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Association of Viral Suppression With Lower AIDS-Defining and Non-AIDS-Defining Cancer Incidence in HIV-Infected Veterans: A Prospective Cohort Study.
- Author(s): Park, Lesley S
- Tate, Janet P
- Sigel, Keith
- Brown, Sheldon T
- Crothers, Kristina
- Gibert, Cynthia
- Goetz, Matthew Bidwell
- Rimland, David
- Rodriguez-Barradas, Maria C
- Bedimo, Roger J
- Justice, Amy C
- Dubrow, Robert
- et al.
Published Web Locationhttps://www.ncbi.nlm.nih.gov/pmc/articles/PMC6825799/
No data is associated with this publication.
BackgroundViral suppression is a primary marker of HIV treatment success. Persons with HIV are at increased risk for AIDS-defining cancer (ADC) and several types of non-AIDS-defining cancer (NADC), some of which are caused by oncogenic viruses.
ObjectiveTo determine whether viral suppression is associated with decreased cancer risk.
SettingDepartment of Veterans Affairs.
ParticipantsHIV-positive veterans (n = 42 441) and demographically matched uninfected veterans (n = 104 712) from 1999 to 2015.
MeasurementsStandardized cancer incidence rates and Poisson regression rate ratios (RRs; HIV-positive vs. uninfected persons) by viral suppression status (unsuppressed: person-time with HIV RNA levels ≥500 copies/mL; early suppression: initial 2 years with HIV RNA levels <500 copies/mL; long-term suppression: person-time after early suppression with HIV RNA levels <500 copies/mL).
ResultsCancer incidence for HIV-positive versus uninfected persons was highest for unsuppressed persons (RR, 2.35 [95% CI, 2.19 to 2.51]), lower among persons with early suppression (RR, 1.99 [CI, 1.87 to 2.12]), and lowest among persons with long-term suppression (RR, 1.52 [CI, 1.44 to 1.61]). This trend was strongest for ADC (unsuppressed: RR, 22.73 [CI, 19.01 to 27.19]; early suppression: RR, 9.48 [CI, 7.78 to 11.55]; long-term suppression: RR, 2.22 [CI, 1.69 to 2.93]), much weaker for NADC caused by viruses (unsuppressed: RR, 3.82 [CI, 3.24 to 4.49]; early suppression: RR, 3.42 [CI, 2.95 to 3.97]; long-term suppression: RR, 3.17 [CI, 2.78 to 3.62]), and absent for NADC not caused by viruses.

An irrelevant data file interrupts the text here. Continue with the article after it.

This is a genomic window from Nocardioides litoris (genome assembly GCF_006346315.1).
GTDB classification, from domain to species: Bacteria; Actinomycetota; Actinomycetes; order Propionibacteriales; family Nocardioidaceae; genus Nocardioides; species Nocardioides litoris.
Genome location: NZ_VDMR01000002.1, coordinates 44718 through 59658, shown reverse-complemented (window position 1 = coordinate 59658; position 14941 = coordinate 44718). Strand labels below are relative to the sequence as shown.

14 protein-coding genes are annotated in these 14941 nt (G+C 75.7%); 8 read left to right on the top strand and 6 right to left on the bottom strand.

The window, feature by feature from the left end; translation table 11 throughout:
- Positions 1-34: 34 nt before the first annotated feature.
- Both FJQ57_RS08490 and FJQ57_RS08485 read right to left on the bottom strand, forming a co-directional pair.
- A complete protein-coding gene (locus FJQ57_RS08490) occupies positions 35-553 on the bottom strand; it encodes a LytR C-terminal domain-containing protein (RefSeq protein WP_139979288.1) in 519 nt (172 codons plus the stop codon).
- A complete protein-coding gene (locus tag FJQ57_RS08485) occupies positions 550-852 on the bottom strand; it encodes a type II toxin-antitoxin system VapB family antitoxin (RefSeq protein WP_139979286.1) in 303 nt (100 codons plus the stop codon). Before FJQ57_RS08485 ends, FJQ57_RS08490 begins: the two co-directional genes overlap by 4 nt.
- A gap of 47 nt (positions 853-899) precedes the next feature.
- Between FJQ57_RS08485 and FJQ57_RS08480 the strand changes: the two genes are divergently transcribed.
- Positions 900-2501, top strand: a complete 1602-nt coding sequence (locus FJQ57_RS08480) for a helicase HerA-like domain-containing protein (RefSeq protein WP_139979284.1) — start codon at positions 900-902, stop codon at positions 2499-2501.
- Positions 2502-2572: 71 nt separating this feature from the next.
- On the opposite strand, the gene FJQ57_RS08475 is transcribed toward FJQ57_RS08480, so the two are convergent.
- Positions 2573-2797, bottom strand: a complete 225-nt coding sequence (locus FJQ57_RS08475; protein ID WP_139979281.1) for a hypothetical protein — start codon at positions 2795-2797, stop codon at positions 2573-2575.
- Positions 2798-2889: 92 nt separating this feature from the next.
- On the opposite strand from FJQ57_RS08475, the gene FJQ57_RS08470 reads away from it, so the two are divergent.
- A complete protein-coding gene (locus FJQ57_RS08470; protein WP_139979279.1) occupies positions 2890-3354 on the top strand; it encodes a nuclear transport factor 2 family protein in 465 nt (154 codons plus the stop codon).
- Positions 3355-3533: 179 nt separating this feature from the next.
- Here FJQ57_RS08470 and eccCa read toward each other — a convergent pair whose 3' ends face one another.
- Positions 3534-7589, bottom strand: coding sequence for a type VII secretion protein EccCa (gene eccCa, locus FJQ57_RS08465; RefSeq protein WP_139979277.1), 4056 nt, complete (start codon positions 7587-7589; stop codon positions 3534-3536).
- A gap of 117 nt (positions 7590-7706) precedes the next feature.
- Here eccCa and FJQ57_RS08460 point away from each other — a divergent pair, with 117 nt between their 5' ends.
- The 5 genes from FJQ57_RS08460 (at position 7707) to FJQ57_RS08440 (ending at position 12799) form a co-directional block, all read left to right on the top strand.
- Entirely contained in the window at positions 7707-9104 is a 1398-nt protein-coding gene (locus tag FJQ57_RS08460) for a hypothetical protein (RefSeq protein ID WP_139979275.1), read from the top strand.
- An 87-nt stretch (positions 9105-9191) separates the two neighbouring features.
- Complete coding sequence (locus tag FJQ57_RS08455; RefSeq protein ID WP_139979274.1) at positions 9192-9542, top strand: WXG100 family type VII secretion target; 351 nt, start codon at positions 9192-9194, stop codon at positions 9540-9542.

LimitationLower viral suppression thresholds, duration of long-term suppression, and effects of CD4+ and CD8+ T-cell counts were not thoroughly evaluated.
ConclusionAntiretroviral therapy resulting in long-term viral suppression may contribute to cancer prevention, to a greater degree for ADC than for NADC. Patients with long-term viral suppression still had excess cancer risk.
Primary funding sourceNational Cancer Institute and National Institute on Alcohol Abuse and Alcoholism of the National Institutes of Health.
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